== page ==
8. I was waitlisted at Vanderbilt a few years ago, and as I recall, I was going through that particular stress pretty late in February, after I'd heard from most of the other programs I'd applied to.
  9. Ha, it seems like a century ago now that I wrote it, but the topic was on the interplay between films in stabilizing or destabilizing the cultural memory of the Vietnam war in the United States. Relied heavily on Althusser and an intransigently modernist conception of both national identity and opposition. Six and a half years later I'd be a bit embarrassed if I had to read it again. It involved Apocalypse Now, Rambo, and No Country For Old Men as principal texts. As I think frequently happens when folks go straight to PhD from undergrad, I'm worlds away from the subject matter now, and the argument was exceptionally vulgar. But I think something that a lot of folks forget when applying to grad school is that if you already knew everything you were supposed to know, if you were already a brilliant fully developed scholar, you wouldn't need to be in a PhD program. What seemed to matter most to the program was not whether I was already a real smart well-read guy (I was certainly not), but whether I seemed like I could find an interesting trajectory given time, mentorship, and resources. My program director said to me the other day that he was really surprised, in a good way, about the direction I ended up going. Every program differs, but I don't think a writing sample needs to be a ready-to-publish, immaculately conceived and executed document that provides a segue directly to your dissertation. It should show them something about you and what kind of scholar you would like to be.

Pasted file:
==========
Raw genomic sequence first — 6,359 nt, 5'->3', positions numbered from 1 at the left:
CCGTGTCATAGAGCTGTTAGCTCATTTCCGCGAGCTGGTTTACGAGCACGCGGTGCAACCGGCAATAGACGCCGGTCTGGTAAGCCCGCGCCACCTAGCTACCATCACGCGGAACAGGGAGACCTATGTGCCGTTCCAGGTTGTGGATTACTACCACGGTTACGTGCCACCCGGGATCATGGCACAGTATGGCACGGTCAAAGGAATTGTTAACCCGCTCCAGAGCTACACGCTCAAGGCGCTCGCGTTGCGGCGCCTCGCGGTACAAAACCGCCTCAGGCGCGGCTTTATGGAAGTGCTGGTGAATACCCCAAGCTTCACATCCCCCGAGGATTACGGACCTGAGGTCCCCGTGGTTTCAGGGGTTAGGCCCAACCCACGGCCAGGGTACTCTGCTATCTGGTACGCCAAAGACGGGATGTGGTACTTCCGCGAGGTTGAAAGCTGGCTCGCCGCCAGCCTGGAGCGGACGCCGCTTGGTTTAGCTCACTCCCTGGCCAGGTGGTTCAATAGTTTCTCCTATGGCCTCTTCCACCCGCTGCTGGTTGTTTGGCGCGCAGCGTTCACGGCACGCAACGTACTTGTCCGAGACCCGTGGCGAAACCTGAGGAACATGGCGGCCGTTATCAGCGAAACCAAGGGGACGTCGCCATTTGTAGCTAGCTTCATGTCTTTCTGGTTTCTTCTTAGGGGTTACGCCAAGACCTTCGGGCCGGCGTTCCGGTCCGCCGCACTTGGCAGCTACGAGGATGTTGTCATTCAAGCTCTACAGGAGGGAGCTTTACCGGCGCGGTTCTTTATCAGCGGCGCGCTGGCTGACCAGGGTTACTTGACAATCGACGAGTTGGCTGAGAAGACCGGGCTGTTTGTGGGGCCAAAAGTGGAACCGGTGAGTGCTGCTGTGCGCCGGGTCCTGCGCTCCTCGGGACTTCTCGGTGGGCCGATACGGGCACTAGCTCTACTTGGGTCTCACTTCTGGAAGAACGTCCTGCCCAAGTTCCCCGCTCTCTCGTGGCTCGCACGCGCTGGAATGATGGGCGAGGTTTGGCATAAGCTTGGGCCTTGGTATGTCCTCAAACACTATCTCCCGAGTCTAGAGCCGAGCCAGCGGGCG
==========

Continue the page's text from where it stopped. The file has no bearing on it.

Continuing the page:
10. For programs that allowed longer samples, I used the first and third chapters of my undergrad honors thesis. The first to give an idea of my theoretical chops, and the third because I felt it best represented my critical capacity, research interests (at the time), analytic skills, and my scholarly voice. For programs that limited the size of the writing sample I simply used the third chapter, because I felt the latter issues were more important in terms of establishing my fit in a program. I included a very brief explanatory note that summarized the gaps associated with using excerpts from a larger piece.
  11. One of my recommenders told me that "as long as you're over 3.8 it doesn't make a difference."